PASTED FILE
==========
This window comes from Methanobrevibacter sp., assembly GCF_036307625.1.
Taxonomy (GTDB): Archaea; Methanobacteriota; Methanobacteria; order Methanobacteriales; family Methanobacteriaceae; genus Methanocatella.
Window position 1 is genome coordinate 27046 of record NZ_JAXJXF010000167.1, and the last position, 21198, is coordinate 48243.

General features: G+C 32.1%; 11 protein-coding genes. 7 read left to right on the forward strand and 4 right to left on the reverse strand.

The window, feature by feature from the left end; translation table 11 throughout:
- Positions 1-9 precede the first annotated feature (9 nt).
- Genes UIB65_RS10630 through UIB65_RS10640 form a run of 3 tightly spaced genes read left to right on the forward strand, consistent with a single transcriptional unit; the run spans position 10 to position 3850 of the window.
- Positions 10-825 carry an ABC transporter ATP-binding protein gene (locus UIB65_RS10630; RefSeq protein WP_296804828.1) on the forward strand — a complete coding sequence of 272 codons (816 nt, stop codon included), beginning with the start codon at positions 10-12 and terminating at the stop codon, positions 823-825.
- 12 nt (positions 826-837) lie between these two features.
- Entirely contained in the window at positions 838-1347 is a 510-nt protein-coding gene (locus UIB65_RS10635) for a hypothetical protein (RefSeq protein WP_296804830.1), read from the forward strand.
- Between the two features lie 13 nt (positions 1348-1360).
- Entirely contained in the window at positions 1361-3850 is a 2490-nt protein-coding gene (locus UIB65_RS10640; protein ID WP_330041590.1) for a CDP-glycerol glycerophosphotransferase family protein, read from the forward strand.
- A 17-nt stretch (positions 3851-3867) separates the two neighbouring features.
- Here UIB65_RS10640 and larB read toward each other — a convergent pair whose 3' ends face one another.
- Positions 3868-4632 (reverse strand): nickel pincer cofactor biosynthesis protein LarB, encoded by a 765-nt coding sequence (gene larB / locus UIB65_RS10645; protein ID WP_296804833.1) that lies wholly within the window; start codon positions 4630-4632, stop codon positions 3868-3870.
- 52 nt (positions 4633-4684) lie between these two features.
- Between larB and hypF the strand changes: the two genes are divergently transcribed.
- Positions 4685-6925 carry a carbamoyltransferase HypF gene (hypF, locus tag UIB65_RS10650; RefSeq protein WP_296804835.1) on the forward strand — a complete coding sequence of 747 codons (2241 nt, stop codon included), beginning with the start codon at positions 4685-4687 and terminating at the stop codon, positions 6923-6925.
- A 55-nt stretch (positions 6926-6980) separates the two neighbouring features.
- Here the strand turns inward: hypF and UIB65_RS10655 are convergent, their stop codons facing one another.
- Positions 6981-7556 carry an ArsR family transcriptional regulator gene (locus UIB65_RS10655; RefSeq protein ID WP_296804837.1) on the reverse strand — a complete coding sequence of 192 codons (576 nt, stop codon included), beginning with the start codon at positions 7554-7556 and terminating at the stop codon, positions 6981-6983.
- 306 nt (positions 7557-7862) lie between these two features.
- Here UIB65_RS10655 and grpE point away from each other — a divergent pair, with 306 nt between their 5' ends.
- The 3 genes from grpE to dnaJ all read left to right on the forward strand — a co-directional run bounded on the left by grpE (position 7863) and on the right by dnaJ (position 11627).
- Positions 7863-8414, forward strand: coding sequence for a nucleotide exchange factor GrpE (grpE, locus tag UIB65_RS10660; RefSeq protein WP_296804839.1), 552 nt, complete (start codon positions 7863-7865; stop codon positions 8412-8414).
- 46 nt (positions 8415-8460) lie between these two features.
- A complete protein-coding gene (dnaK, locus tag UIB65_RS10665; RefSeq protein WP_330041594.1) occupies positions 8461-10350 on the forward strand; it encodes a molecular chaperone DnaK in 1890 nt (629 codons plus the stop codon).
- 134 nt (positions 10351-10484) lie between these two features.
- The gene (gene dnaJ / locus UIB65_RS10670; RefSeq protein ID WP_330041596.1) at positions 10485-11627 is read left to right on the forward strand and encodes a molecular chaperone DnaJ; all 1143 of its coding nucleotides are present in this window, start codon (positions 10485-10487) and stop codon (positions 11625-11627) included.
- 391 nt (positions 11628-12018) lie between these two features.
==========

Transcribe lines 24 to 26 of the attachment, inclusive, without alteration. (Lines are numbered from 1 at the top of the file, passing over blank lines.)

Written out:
- The 3 genes from grpE to dnaJ all read left to right on the forward strand — a co-directional run bounded on the left by grpE (position 7863) and on the right by dnaJ (position 11627).
- Positions 7863-8414, forward strand: coding sequence for a nucleotide exchange factor GrpE (grpE, locus tag UIB65_RS10660; RefSeq protein WP_296804839.1), 552 nt, complete (start codon positions 7863-7865; stop codon positions 8412-8414).
- 46 nt (positions 8415-8460) lie between these two features.